One in four utilities bills is paid in person, and often the transaction takes place within a payday lending establishment, according to a new report by the National Consumer Law Center. The report finds that there are over 650 licensed payday lenders serving as bill paying facilities for 21 public utilities companies, including 206 working for AT&T alone.
So, what’s the problem? According to the NCLC, locating bill pay centers in payday loan shops expose the most vulnerable consumers to heavy doses of payday lending “marketing” as well as high-pressure commission-based loan salespeople. And, despite the fact that utilities are closing down payment centers in favor of outsourcing and encouraging consumers to use electronic bill payment, the demand for in-person bill payment is growing by 5% per year.
So who are these mysterious consumers who like to pay their bills in person? According to the report they are also the sort of consumers who are most likely to take out a payday loan.
There is evidence that demand for in-person bill payment is strongest among low-income, minority and female customers. A 2004 study by Pacific Gas & Electric Co., a California utility with 5 million customers, described the company’s in-person bill payers as “lower income types, and credit averse individuals who have no other means of payment than cash.”
These are also the customers that are targeted by predatory payday lenders:
Or, as CheckFree tells prospective bill payment agents, collecting payments “offers the opportunity to turn a bill payer into a loyal customer.”
Utility walk-in customers make especially good prospects for payday lenders, check cashers and other high-cost lenders. Expansion of the market for high cost financial services has been fueled by population growth and “declining to stagnant growth in household income of lower- and middle-income people,” payday lender ACE Cash Express said recently. The company described its primary market as “the nation’s approximately 60 million unbanked and underbanked individuals.”
What does a payday lender mean by a loyal customer?
To a payday lender, a loyal customer is one who rolls their first payday loan over into a second, a third, even a forth and fifth loan, racking up fees and interest that can be double or triple the amount of the original loan. Far from being the exception to the rule, this sort of “loyalty” is the norm for payday lending customers. In fact, 9 out of 10 payday loans go to consumers who take out more than 5 such loans a year. The interest rate on a typical payday loan can be 400%.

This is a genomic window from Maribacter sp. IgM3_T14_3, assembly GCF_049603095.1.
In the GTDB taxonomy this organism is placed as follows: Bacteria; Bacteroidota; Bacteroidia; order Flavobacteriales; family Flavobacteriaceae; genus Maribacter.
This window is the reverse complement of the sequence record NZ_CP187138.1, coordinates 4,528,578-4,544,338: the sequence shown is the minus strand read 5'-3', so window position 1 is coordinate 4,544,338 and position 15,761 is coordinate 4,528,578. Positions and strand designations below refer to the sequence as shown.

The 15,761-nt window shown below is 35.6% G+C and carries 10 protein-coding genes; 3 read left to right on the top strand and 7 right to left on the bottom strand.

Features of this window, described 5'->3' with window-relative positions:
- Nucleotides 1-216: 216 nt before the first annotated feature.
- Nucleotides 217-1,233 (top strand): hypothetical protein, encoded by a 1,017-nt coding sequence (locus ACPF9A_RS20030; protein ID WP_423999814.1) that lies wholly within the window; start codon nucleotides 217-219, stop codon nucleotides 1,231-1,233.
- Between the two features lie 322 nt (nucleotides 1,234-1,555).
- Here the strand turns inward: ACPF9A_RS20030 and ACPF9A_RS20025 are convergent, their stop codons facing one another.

From the report:
For retailers slow to make the connection, CheckFree has a pitch ready. “You have the stores. You want more customers. We have the solutions.” CheckFree says it acts as an intermediary between 11,000 third-party bill payment collection sites and 150 billers, including 50 utility companies, who farm out collection services. “Walk-in Bill Payment Services offers retail locations an easy and inexpensive way to generate foot traffic, retain more customers and grow your business,” the web site adds. “In fact, it costs you nothing and it even pays you a commission.” CheckFree, a company 10 percent owned by software giant Microsoft Corp. handles PG&E’s bill payment outsourcing.
CheckFree posted 2006 revenue of $879 million, recently had a market capitalization above $3 billion and includes on its board the former chairman of Visa International and former high-ranking executives of Bank of America and State Street Research. CheckFree also lists Progress Energy, Southern California Edison, AT&T, BellSouth and Verizon as customers for its outsourced bill payment services.
If CheckFree and other payday lenders like it can’t get a deal with the utility companies, they become “unauthorized” bill pay centers, collecting payments on behalf of the utility companies and charging a fee for the service directly to the consumer. Fees range from a few cents to $12.95 per bill paid.
Although payday lending is skyrocketing in “popularity” (the total amount of payday loan outlets grew from 2,000 in 1995 to 24,000 in 2007) the report argues that it’s not a reflection of consumer choice that bill pay centers are so often located in payday lenders. Only 7% surveyed said they prefer a payday lender as the location of a bill pay center. 4 out of 5 chose a grocery store as their preferred location.
So why are utilities sending their most vulnerable customers to locations where they will be subjected to a high-pressure commission-based predatory lending sales force? Simple. It saves them money. —MEGHANN MARCO
UTILITIES AND PAYDAY LENDERS: CONVENIENT PAYMENTS, KILLER LOANS (PDF) [National Consumer Law Center]